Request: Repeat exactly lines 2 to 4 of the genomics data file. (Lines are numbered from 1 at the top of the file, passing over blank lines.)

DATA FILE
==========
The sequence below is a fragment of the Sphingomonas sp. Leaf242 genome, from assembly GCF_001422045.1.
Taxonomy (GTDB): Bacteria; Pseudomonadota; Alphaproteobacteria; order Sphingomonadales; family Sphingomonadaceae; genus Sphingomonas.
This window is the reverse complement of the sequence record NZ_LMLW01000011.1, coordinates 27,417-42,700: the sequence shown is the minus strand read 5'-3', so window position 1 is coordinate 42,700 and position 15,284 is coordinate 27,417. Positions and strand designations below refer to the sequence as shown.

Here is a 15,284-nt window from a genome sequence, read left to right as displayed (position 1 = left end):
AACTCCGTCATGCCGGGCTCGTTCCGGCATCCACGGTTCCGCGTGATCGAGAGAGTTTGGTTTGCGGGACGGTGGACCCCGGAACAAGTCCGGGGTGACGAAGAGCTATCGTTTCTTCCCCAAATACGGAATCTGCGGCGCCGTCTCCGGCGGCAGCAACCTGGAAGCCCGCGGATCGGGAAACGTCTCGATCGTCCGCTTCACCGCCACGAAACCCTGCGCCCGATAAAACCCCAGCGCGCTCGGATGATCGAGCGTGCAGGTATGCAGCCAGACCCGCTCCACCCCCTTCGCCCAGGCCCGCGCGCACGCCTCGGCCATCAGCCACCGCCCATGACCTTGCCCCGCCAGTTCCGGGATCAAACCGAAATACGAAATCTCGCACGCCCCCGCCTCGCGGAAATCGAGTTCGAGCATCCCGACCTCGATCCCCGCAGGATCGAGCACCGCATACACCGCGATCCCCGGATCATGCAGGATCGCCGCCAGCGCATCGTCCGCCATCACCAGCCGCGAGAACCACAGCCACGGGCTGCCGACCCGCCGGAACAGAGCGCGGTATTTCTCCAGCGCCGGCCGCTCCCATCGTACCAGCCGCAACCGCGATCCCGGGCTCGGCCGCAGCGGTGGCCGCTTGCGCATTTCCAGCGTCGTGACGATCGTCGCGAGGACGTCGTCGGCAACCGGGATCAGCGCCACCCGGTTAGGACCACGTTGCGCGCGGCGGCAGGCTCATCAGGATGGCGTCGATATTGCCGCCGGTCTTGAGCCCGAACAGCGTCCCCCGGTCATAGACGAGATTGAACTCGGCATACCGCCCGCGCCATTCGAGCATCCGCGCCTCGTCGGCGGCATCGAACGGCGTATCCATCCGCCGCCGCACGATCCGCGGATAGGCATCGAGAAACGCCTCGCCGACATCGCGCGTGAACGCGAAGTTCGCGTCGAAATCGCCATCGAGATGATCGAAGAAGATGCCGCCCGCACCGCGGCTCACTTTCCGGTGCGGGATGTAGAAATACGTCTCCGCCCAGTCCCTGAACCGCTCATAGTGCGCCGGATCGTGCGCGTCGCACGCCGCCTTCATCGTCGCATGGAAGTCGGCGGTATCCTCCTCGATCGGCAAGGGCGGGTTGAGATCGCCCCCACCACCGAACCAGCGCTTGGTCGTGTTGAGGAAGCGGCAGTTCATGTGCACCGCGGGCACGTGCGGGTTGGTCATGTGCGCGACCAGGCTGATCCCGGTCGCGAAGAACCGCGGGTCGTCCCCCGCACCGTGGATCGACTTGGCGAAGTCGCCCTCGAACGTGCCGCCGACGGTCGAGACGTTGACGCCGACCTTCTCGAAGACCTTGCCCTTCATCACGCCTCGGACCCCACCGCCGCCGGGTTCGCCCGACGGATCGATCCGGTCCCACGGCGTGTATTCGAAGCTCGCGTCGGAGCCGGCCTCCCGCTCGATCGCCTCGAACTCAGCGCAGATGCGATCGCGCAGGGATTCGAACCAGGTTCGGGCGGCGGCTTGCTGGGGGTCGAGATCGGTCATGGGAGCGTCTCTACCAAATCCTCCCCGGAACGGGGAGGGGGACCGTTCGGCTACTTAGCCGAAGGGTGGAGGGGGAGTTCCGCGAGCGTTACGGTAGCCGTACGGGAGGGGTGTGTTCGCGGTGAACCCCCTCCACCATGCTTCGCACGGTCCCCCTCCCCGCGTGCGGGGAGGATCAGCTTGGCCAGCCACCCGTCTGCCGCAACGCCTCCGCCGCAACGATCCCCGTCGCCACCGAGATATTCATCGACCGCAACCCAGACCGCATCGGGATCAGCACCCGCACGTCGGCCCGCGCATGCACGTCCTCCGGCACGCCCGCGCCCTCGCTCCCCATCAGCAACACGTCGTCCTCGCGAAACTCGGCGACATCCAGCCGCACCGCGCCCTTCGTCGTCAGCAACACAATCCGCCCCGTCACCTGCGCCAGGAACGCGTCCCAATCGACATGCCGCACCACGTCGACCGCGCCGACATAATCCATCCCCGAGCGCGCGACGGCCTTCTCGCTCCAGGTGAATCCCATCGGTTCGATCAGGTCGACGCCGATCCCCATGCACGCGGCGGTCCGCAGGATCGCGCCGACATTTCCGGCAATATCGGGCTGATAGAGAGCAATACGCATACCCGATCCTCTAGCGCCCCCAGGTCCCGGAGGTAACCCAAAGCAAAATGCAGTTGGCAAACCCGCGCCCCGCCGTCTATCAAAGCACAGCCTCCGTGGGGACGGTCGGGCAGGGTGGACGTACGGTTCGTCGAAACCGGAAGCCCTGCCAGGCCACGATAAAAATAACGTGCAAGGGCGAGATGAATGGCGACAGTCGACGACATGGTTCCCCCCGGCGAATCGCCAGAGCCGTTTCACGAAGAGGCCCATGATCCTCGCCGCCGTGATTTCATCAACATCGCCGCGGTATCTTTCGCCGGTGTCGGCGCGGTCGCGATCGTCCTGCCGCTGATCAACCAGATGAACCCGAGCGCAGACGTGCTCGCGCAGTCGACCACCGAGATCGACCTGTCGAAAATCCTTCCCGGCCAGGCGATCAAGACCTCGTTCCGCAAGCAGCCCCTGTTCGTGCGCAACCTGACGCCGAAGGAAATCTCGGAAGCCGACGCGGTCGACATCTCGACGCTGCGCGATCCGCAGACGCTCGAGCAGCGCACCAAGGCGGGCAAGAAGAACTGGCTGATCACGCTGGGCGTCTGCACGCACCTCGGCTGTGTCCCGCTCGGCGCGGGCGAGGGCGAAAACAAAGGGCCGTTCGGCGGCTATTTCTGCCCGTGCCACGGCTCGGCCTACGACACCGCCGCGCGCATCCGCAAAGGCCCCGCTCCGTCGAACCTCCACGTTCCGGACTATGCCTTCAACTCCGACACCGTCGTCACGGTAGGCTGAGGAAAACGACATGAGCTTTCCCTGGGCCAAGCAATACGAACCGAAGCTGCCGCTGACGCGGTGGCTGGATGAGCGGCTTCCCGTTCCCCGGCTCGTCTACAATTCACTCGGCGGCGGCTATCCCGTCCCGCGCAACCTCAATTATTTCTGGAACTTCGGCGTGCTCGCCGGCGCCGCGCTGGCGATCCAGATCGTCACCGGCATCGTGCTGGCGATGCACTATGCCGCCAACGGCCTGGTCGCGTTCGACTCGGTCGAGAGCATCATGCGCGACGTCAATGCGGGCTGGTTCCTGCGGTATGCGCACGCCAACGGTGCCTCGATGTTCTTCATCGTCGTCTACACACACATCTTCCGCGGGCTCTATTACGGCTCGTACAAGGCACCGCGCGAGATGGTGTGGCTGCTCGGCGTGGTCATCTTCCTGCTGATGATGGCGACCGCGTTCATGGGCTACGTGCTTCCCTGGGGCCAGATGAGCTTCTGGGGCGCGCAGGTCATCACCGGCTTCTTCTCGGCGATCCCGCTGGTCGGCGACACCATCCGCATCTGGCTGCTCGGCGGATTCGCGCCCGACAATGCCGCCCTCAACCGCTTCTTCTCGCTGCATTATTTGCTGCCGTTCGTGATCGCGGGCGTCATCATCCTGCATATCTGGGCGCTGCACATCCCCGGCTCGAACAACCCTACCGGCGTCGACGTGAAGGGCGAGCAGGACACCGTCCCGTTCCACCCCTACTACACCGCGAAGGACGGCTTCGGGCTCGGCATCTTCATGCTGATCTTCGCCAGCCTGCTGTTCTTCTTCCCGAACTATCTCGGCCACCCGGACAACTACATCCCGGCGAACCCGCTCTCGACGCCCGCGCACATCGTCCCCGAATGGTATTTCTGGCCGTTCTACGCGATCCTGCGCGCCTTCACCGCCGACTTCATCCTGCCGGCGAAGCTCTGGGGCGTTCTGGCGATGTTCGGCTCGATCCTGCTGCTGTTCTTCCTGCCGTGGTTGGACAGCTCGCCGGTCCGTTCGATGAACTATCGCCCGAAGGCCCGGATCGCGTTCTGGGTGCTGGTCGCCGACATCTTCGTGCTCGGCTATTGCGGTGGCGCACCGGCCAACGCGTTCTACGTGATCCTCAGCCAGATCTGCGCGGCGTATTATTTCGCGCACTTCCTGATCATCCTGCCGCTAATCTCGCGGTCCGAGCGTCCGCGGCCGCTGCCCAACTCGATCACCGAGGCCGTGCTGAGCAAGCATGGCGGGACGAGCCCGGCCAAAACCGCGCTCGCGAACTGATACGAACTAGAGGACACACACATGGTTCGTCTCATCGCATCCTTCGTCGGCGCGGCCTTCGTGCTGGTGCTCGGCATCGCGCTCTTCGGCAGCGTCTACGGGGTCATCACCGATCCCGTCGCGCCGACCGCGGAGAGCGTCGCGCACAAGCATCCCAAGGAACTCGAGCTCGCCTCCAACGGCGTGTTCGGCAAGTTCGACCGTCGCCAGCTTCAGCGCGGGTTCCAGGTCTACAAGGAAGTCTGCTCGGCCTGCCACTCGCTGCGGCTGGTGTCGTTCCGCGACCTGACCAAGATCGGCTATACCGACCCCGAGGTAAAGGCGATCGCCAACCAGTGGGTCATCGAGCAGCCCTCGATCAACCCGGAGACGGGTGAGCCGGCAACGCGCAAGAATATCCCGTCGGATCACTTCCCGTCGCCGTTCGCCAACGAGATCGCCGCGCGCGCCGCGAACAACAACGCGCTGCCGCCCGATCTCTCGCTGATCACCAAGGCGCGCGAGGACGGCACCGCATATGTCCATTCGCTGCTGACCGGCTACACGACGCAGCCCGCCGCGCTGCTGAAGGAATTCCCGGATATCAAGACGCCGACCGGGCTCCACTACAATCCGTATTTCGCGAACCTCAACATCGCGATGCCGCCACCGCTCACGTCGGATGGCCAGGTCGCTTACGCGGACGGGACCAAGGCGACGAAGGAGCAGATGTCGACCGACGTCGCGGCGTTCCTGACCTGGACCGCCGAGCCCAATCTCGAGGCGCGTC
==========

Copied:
Taxonomy (GTDB): Bacteria; Pseudomonadota; Alphaproteobacteria; order Sphingomonadales; family Sphingomonadaceae; genus Sphingomonas.
This window is the reverse complement of the sequence record NZ_LMLW01000011.1, coordinates 27,417-42,700: the sequence shown is the minus strand read 5'-3', so window position 1 is coordinate 42,700 and position 15,284 is coordinate 27,417. Positions and strand designations below refer to the sequence as shown.

Here is a 15,284-nt window from a genome sequence, read left to right as displayed (position 1 = left end):